9th Circuit: Violations of Computer-Use Restrictions Are Not Criminal
In a recent 9-2 en banc ruling, the Ninth Circuit Court of Appeals adopted a narrow interpretation of the 1984 Computer Fraud and Abuse Act (CFAA), which makes it a crime to "exceed authorized access" to a computer. Chief Judge Alex Kozinski authored the majority opinion in U.S. v. Nosal, affirming the district court’s dismissal of the charges against a former employee of an executive search firm. The defendant was starting his own search business and persuaded his former co-workers to give him information from a confidential company database. The employees who violated company policy by disclosing confidential information to the defendant were authorized users who had logged into the system with valid usernames and passwords.
The Ninth Circuit noted that prosecutions under the Act were typically directed at hackers who were alleged to have penetrated computers and networks maliciously with the intent to commit fraud. The Court refused to accept the Government’s broader application of the CFAA to the acts of employees who were authorized to use their company's computers and networks, reasoning that basing criminal liability on violations of private computer-use policies could transform innocuous behavior (such as visiting ESPN.com at work) into a federal crime.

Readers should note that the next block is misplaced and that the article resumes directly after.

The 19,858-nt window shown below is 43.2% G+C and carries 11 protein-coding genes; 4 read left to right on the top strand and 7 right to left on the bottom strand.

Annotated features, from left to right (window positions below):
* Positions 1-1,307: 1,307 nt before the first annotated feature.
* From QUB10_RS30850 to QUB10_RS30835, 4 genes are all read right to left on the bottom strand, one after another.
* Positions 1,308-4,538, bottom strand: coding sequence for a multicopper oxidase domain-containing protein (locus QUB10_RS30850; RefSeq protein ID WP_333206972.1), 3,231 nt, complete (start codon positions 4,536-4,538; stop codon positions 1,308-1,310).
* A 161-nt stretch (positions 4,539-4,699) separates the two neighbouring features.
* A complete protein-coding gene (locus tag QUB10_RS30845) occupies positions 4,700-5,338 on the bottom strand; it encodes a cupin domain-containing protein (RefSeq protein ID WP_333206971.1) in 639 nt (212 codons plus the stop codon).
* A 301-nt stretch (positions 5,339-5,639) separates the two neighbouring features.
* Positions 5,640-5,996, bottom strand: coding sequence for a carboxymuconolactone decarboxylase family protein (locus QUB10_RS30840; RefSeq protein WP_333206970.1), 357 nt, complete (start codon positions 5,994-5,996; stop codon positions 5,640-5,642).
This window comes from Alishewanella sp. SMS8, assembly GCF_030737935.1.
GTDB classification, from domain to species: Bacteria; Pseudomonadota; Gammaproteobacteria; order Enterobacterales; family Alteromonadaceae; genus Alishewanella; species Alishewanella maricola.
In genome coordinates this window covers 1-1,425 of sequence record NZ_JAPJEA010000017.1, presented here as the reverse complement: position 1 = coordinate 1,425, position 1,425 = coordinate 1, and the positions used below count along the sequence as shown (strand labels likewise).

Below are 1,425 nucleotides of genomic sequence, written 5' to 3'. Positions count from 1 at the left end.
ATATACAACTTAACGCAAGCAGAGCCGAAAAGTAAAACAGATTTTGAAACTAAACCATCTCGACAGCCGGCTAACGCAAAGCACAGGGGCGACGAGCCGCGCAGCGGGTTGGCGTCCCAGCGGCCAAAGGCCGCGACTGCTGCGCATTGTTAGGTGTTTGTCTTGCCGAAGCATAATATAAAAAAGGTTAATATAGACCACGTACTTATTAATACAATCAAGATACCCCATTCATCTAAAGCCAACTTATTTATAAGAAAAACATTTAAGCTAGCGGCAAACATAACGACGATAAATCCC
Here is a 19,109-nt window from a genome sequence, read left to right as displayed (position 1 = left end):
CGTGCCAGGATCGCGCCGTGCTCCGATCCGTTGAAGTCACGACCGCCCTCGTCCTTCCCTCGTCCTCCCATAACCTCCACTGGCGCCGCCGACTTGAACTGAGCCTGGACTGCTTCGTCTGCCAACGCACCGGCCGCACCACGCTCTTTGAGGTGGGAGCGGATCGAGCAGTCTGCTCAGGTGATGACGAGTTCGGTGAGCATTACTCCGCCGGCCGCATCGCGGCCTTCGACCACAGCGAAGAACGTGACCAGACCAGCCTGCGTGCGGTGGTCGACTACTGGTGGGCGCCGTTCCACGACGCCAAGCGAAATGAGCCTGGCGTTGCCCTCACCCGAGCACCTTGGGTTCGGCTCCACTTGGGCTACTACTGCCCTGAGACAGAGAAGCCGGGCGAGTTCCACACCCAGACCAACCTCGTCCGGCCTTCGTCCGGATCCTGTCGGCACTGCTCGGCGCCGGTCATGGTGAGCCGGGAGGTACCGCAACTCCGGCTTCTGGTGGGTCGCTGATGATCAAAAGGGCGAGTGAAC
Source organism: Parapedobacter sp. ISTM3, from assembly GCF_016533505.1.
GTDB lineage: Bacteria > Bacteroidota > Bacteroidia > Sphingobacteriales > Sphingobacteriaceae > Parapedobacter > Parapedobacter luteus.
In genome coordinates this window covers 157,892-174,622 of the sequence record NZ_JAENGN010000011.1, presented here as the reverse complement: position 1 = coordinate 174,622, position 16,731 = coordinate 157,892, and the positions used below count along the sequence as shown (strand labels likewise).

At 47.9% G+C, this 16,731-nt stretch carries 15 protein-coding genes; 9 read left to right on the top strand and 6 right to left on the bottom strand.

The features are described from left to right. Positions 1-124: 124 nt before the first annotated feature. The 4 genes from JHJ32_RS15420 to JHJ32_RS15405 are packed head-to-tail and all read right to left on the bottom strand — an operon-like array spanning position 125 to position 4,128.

Several other circuits have interpreted the CFAA in this broader way, as the dissent pointed out. Thus, whether the intent to defraud and to steal trade secrets and proprietary information serves to criminalize computer use that exceeds authorized access is a question decided differently in different federal circuits. From a compliance perspective, the division of opinion among the Circuits makes training employees on acceptable computer use challenging, since the ramifications of non-compliance are location-dependent.Categories: General Business Compliance
Tags: appropriate internet use